STAFF have been asked for voluntary redundancies at Federation University in a $35 million savings efficiency strategy across its Churchill and Ballarat campuses.
“We don’t know how many people it might be, but if people don’t want to, we’re telling people don’t volunteer to go,” National Tertiary Education Union Victorian secretary Colin Long said.
Mr Long claimed the university had seen a 30 per cent drop in first preference applications or enrolments next year in response to the Federal Government’s attempts to privatise and deregulate the university sector.
However, it is unclear at this stage if the savings measures are in response to the supposed drop in enrolments.
The Senate rejected the Federal Government’s push to deregulate universities last week, which would allow them to set their own fees.
“There’s a likelihood of much higher fees and it’s put off regional students from enrolment. With the government determined to force these changes, there’s uncertainty I think,” Mr Long said.
“I would be hopeful that enrolment figures do improve before the first semester next year.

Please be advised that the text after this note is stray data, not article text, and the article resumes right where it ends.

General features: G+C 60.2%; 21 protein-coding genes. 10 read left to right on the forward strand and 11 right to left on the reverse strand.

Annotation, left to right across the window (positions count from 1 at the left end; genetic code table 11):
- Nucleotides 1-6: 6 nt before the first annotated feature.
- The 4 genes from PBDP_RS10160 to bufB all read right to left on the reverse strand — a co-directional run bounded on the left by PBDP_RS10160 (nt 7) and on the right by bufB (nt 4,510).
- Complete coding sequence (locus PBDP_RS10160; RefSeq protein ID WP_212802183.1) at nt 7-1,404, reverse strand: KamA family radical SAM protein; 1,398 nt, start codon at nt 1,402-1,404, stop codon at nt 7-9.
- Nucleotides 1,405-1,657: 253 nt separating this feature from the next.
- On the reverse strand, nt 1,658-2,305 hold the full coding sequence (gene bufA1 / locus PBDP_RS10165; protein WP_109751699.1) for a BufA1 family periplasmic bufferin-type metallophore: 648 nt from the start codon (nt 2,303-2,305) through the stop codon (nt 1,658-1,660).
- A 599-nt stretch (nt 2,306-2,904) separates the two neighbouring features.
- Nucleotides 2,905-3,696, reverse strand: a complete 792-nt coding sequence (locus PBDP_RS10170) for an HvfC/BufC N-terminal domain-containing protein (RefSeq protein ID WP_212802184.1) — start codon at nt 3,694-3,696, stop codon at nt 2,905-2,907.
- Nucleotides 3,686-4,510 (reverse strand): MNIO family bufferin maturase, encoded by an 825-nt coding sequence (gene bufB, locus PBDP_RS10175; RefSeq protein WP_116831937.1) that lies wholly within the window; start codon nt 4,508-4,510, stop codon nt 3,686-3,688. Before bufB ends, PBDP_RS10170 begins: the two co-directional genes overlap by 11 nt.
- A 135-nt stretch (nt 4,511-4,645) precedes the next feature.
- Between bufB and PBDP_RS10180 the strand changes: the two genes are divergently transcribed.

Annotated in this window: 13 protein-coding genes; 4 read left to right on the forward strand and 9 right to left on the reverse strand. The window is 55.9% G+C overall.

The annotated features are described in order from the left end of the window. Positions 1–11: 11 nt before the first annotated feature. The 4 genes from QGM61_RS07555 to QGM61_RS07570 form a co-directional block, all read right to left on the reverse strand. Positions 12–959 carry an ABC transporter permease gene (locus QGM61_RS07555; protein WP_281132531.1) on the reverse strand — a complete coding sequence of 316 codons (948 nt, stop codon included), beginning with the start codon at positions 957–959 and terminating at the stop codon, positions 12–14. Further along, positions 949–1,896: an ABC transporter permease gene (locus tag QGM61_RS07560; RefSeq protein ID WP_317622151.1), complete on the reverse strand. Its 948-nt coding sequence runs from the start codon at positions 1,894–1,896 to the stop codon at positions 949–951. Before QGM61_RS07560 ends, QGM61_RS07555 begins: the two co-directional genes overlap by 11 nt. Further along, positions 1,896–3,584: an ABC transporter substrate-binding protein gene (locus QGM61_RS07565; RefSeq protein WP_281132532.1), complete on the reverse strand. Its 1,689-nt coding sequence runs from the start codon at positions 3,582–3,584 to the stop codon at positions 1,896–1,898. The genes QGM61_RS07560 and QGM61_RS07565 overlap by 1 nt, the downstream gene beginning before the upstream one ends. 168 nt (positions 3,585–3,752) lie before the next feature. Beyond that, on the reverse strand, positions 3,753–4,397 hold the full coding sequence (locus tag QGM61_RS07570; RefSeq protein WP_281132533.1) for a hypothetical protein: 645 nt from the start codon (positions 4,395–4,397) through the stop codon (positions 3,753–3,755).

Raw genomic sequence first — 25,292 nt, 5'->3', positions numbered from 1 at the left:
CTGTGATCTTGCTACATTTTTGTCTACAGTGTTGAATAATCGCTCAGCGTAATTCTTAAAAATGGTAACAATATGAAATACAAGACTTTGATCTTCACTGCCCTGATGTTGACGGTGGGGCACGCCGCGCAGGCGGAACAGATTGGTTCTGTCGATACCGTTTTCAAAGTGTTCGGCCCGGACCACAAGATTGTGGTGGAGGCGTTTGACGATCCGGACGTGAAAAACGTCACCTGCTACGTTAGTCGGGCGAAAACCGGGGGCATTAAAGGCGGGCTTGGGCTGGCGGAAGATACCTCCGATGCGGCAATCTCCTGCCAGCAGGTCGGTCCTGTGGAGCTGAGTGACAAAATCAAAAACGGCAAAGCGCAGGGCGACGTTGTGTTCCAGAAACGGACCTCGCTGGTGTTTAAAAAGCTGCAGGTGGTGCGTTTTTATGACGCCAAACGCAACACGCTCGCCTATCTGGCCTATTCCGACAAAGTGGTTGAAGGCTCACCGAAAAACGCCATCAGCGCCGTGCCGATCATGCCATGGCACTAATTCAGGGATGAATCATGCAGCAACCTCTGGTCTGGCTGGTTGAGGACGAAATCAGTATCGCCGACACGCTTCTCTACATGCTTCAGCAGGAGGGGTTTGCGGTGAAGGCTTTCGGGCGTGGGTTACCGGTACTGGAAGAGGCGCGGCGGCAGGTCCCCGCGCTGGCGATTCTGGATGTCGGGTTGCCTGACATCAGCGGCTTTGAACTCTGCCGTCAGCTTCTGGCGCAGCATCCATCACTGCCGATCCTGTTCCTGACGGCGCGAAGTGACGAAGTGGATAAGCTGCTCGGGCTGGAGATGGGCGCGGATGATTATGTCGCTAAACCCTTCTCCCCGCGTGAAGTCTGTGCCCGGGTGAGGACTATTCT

“We hope it does improve because we think the university might be panicking a bit.”
FedUni spokesman Matthew Freeman denied the 30 per cent enrolment decline at Gippsland and said undergraduate enrolments had been up considerably.
“We haven’t been through the VTAC change of preference situation, let alone enrolments for 2015.
“Our direct application for next year, compared with the same time last year are already up by 300 per cent,” Mr Freeman said.
Mr Freeman said the voluntary separation packages for staff honoured a commitment given this time last year.
He also guaranteed there would be no fee increases for students next year.
“We don’t know about the future, but we’ll pick up a lot of that (enrolments) in the next couple of months (during change of preference),” he said.
“We’re confident that we will have a strong figure for next year.”
Monash University Gippsland Student Union executive officer Daniel Jordan said enrolment figures were not known yet, and many people applied to FedUni outside of the Victorian Tertiary Admissions Centre system.
Mr Jordan said FedUni should be waiting for the final determination of the Federal Government and the Higher Education and Research Reform Amendment Bill, suggesting a 20 per cent cut in government contribution.
“It’s hard to justify a $35 million reduction at this stage when their business is planning for different scenarios,” Mr Jordan said.
“There’s also talk of an adjustment package for rural universities and we don’t know how much FedUni is getting out of that.”